The first two are actually similar as in both cases a URI is called. So we will talk about them in the next chapter. Authentication using a java class is the topic of the following chapter.

Using a URI as the authentication resource

Using this flexible approach nearly any kind of authentication is possible (e.g. database, LDAP). The authentication resource is a mandatory configuration of the authentication handler:

    <!-- Now follows the handlers configuration -->
    <handler name="portalhandler">
      <!-- The login resource -->
      <redirect-to uri="cocoon:/sunspotdemoportal"/>
      <authentication uri="cocoon:raw:/sunrise-authuser"/>

If the authentication resource is a sitemap resource or a remote resource, this resource is requested by the framework with the given parameters from the auth-login action (see previous section). In addition, all parameters inside the authentication tag of the handler configuration are passed to the resource. The response of this resource must contain XML conforming to the following scheme:

    <ID>Unique ID of the user in the system</ID>
    <role>rolename</role> <!-- optional -->
        Any additional optional information can be supplied here. 
        This will be stored in the session for later retrieval

The XML is very simply, only the root element authentication and the ID element with a valid unique ID for the user in this handler is required. Everything else is optional.

The framework checks the response of the authentication resource for the given scheme: the root node must be named authentication and one child called ID must be present. In this case the authentication is successfull and the framework creates an authentication session context and stores the XML inside.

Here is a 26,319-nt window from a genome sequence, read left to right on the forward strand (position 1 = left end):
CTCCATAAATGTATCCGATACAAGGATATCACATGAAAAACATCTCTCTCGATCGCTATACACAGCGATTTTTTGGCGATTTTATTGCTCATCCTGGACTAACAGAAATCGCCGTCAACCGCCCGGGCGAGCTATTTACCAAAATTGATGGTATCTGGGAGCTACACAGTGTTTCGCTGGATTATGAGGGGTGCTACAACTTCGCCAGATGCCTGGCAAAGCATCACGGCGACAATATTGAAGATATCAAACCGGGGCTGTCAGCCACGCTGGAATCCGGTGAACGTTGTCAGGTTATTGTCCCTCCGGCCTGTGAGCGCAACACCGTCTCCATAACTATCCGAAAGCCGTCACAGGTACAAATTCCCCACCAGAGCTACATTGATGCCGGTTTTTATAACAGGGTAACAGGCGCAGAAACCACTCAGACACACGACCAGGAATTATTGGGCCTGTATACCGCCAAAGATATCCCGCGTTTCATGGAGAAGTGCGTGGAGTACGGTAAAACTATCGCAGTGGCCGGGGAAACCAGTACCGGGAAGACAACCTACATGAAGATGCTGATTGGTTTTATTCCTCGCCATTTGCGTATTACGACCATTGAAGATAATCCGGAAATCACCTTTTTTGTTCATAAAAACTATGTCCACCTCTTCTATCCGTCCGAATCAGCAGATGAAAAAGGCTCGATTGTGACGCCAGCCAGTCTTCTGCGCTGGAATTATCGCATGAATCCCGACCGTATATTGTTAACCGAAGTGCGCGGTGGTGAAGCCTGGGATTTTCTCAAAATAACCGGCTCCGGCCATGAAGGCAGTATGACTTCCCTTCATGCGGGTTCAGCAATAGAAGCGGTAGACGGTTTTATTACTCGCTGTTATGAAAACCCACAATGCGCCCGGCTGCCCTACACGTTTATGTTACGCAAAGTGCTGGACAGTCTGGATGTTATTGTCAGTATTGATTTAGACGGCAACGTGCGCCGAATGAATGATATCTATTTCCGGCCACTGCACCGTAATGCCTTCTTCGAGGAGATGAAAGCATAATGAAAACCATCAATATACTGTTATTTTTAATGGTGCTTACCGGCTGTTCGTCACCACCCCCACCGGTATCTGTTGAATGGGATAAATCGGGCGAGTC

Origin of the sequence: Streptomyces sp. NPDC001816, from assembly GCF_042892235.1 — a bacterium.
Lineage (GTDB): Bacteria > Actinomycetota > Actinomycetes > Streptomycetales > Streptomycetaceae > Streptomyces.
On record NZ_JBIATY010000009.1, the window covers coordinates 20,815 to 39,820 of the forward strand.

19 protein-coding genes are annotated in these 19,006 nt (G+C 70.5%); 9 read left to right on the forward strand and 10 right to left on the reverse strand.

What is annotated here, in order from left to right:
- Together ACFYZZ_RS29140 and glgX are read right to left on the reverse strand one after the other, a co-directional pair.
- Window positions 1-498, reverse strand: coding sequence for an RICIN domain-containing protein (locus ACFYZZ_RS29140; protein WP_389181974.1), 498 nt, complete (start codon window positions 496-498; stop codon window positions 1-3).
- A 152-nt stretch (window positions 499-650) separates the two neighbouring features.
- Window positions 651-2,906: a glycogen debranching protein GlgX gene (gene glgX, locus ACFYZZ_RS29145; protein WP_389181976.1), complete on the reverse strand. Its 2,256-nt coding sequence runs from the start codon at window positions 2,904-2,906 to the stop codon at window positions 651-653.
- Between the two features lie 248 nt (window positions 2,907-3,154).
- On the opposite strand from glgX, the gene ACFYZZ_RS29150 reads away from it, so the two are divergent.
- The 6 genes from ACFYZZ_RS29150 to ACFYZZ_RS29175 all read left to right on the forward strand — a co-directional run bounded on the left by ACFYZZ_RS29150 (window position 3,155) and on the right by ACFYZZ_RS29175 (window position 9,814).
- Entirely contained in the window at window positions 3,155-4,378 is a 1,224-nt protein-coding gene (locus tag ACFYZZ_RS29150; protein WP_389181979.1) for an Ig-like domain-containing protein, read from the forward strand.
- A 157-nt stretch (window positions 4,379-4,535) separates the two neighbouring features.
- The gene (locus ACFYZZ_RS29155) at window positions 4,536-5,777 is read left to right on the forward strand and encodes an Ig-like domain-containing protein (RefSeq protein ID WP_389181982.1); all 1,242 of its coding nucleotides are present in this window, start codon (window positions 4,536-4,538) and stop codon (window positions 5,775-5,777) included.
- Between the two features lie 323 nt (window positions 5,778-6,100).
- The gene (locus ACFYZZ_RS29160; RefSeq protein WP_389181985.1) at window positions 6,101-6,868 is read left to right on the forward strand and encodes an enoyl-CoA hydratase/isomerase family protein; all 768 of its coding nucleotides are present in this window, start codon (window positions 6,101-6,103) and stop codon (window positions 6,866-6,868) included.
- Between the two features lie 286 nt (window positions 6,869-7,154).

The mandatory ID tag is an unique identification for the user inside the web application or more precisly inside this handler. The role is optional and can be used for categorizing users and displaying different functionality inside the Cocoon portal engine.

The role element is optional; you can use your own categorization and exchange it with a roles element or a group element or leave it out, if you don't need it. In addition you can add any other element there as well and access the information later on.

Using the data node, the authentication resource can pass any information of the user to the session. You can retrieve the information as long as the session is valid.

If the authentication is not successful, the resource must create an XML with the root node authentication, without the ID tag. In addition a data node can be added containing more information about the unsuccessful attempt. This data node is then stored into the temporary context (see previous section).

It is advisable to make an internal pipeline for the authentication resource. An internal pipeline is not directly accessible by a user.

Using a Java class as the authentication resource

Using a class is an alternative for using a pipeline. You can define this class in the handler configuration as an attribute authenticator of the authentication element, e.g.:

    <!-- Now follows the handlers configuration -->
    <handler name="portalhandler">
      <!-- The login resource -->
      <redirect-to uri="cocoon:/sunspotdemoportal"/>
      <authentication authenticator="mypkg.MyAuthenticator"/>

This class must conform to the Authenticator interface. This interface provides a method that tries to authenticate a User and delivers XML that is stored in the session on success. So, the behaviour is similar to the pipeline.

Logging out

The logout process is triggered by the "auth-logout" action:

<map:act type="auth-logout">
  <map:parameter name="handler" value="unique"/>

This action logs the user out of the given handler and removes all the information about this handler that is stored in the session.